Chang’an Avenue and the Modernization of Chinese Architecture

Shuishan Yu

In this interdisciplinary narrative, the never-ending “completion” of China’s most important street offers a broad view of the relationship between art and ideology in modern China. Chang’an Avenue, named after China’s ancient capital (whose name means “Eternal Peace”), is supremely symbolic. Running east-west through the centuries-old heart of Beijing, it intersects the powerful north-south axis that links the traditional centers of political and spiritual legitimacy (the imperial Forbidden City and the Temple of Heaven). Among its best-known features are Tiananmen Square and the Great Hall of the People, as well as numerous other monuments and prominent political, cultural, and financial institutions.



  • $60.00 cloth, 978-0-295-99213-6
  • $60.00 ebook, 978-0-295-80448-4
  • 344 pages
  • 118 color illus., 7 x 10

Content Excerpt

Table of Contents

about the author

Shuishan Yu’s research focuses on Chinese architecture, modern architecture and its theoretical discourse, and Buddhist architecture in East Asia. In addition to Chang’an Avenue, he has published articles, book chapters, and exhibition catalogs and presented conference papers on the city and architecture of Beijing, Tibetan Buddhist architecture, Chinese literati art, and modern architectural historiography. Yu’s research projects are mostly case studies aiming for the demystification of a specific historical site, issue, or phenomenon, and highlight the significance, nature, and problem of cross-cultural translation of architectural forms, practices, and theories.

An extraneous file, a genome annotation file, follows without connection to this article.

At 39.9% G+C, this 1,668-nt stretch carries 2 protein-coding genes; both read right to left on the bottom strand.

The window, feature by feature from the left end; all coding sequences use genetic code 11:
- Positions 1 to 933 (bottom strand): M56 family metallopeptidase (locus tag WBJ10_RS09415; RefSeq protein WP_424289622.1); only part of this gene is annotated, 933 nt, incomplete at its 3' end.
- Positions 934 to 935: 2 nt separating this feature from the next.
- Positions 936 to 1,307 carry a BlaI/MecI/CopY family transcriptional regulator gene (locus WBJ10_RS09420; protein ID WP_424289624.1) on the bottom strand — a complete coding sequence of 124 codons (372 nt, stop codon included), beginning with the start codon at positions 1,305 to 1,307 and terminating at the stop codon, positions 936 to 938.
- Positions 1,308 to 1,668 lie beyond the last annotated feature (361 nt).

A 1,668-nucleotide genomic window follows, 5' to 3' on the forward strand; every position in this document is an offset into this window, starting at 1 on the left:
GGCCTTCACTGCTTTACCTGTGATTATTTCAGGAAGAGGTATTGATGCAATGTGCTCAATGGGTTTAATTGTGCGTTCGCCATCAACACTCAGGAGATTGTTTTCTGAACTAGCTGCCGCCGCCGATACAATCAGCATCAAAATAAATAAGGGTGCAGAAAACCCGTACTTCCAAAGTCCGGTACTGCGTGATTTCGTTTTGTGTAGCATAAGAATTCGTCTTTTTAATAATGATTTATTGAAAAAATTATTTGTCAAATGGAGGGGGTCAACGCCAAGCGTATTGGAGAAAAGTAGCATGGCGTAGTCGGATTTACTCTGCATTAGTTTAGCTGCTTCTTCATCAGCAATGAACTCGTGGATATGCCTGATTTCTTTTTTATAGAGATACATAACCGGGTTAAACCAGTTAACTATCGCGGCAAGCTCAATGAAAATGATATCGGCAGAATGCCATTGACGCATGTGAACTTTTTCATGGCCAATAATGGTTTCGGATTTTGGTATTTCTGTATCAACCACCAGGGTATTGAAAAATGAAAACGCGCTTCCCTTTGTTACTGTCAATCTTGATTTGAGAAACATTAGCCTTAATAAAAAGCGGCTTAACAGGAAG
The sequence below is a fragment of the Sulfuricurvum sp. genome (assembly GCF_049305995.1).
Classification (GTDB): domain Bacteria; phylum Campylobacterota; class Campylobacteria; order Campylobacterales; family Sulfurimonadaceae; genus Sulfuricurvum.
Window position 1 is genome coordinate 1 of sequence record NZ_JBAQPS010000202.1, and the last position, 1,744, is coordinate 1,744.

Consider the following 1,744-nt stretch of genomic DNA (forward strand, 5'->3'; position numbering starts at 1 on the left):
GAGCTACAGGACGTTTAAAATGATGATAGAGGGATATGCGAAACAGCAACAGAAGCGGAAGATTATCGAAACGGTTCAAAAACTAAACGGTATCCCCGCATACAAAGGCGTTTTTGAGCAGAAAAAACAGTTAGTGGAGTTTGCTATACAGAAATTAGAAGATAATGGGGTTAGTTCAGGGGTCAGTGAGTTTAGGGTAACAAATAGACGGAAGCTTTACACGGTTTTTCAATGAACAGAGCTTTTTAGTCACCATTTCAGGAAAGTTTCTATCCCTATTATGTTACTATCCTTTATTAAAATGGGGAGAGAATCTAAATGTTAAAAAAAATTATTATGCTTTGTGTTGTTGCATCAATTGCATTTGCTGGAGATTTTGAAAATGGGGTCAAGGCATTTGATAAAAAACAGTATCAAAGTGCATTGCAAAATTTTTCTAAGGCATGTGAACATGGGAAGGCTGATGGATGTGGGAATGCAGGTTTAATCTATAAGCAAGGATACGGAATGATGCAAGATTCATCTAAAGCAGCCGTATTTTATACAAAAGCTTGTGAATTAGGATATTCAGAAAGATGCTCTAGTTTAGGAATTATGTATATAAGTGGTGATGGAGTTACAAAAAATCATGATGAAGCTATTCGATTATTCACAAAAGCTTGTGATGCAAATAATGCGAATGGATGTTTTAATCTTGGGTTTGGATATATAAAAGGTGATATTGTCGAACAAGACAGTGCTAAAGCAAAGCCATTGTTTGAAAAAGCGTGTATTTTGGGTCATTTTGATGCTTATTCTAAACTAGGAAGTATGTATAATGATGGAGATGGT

Before joining Northeastern University, Yu has worked as an architect in the Ministry of Construction Architectural Design Institute in Beijing and taught in the Department of Art and Art History at the Oakland University in Michigan. He is also a qin musician and the current chair of the North America Mei’an Guqin Society.